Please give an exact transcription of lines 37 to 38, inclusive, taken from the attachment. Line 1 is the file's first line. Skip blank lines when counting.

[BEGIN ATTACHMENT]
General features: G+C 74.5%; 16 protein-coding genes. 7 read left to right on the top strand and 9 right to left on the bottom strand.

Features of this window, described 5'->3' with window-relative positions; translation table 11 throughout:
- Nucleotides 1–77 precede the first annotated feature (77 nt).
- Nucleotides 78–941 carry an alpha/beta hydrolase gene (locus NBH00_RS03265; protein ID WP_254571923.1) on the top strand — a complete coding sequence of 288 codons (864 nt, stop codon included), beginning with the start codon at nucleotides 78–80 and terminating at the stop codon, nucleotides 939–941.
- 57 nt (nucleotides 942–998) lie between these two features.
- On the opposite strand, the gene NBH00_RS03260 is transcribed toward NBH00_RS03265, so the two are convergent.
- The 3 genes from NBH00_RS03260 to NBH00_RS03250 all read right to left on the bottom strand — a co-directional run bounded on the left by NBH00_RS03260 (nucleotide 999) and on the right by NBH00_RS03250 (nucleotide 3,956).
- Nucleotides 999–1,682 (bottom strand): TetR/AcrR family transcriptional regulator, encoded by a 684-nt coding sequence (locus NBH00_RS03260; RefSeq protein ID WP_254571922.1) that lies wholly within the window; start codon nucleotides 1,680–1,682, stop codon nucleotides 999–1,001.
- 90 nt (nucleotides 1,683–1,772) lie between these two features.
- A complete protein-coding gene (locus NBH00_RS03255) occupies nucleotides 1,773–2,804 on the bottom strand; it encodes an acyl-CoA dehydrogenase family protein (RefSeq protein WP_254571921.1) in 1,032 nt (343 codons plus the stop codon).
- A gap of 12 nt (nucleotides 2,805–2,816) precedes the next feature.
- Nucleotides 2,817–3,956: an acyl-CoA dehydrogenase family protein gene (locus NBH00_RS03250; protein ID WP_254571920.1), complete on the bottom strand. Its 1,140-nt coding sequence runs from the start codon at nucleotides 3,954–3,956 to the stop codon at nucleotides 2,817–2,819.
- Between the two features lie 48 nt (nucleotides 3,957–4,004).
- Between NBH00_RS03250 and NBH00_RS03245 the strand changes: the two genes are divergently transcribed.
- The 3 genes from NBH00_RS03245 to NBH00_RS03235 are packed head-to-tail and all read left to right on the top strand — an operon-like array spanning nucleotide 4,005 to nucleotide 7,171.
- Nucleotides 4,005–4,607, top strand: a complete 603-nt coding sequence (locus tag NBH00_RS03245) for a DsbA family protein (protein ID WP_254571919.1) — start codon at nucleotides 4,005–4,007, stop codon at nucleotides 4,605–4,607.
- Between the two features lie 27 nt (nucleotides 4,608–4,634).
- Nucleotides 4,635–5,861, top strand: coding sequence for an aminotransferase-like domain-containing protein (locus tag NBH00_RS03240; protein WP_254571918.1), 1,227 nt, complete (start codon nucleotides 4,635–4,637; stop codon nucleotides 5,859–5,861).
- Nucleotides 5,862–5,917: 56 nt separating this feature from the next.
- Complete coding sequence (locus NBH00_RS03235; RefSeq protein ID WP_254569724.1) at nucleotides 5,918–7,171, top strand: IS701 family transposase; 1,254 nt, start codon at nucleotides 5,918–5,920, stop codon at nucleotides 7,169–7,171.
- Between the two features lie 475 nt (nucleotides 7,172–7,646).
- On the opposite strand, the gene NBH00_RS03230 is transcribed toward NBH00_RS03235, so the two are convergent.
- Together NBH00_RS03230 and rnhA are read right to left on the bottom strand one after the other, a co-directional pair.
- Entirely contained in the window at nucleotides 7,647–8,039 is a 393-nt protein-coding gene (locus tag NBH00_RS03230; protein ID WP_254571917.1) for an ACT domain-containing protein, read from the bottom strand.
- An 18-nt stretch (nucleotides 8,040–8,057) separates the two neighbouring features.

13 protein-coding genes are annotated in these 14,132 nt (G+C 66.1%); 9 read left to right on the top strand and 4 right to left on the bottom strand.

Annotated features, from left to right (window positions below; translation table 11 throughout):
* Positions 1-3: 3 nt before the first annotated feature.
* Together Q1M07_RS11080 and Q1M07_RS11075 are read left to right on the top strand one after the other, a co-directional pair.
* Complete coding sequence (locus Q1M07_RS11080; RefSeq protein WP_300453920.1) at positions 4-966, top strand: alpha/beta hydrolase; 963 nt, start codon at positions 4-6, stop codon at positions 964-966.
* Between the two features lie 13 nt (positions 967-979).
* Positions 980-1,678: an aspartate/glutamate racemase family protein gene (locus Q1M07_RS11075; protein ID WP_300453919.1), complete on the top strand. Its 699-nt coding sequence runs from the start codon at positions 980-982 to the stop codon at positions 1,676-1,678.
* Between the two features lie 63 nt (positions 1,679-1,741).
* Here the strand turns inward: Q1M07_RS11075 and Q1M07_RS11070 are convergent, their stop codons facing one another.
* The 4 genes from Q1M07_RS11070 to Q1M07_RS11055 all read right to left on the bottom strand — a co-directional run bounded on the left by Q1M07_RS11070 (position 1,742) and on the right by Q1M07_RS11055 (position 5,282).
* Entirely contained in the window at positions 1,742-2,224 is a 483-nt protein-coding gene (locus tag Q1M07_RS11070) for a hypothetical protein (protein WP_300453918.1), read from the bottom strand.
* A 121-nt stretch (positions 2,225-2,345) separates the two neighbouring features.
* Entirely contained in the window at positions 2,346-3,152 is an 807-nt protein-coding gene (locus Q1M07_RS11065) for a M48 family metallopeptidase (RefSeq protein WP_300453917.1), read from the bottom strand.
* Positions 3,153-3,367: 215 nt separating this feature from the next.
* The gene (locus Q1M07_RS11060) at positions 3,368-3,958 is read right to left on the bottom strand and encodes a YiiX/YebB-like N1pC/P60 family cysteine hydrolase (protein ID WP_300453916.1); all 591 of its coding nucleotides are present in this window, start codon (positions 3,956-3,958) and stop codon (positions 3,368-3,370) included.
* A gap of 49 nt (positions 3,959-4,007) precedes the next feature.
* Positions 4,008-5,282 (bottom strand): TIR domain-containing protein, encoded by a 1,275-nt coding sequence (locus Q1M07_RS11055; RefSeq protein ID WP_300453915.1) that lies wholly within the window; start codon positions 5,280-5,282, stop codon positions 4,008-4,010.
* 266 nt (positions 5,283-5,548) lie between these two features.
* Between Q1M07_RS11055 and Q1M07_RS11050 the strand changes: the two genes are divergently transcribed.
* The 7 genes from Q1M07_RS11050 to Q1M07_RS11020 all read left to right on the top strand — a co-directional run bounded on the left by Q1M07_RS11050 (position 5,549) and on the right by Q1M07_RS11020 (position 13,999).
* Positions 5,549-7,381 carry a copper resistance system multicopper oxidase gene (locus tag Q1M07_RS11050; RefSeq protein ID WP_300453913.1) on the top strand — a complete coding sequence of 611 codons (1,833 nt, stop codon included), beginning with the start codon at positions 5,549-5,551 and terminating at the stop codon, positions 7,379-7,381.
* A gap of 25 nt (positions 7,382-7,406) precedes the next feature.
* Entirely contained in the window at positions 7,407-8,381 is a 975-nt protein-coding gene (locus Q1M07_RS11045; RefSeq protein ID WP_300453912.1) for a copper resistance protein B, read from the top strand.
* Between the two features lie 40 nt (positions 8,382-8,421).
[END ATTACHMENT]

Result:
* A 121-nt stretch (positions 2,225-2,345) separates the two neighbouring features.
* Entirely contained in the window at positions 2,346-3,152 is an 807-nt protein-coding gene (locus Q1M07_RS11065) for a M48 family metallopeptidase (RefSeq protein WP_300453917.1), read from the bottom strand.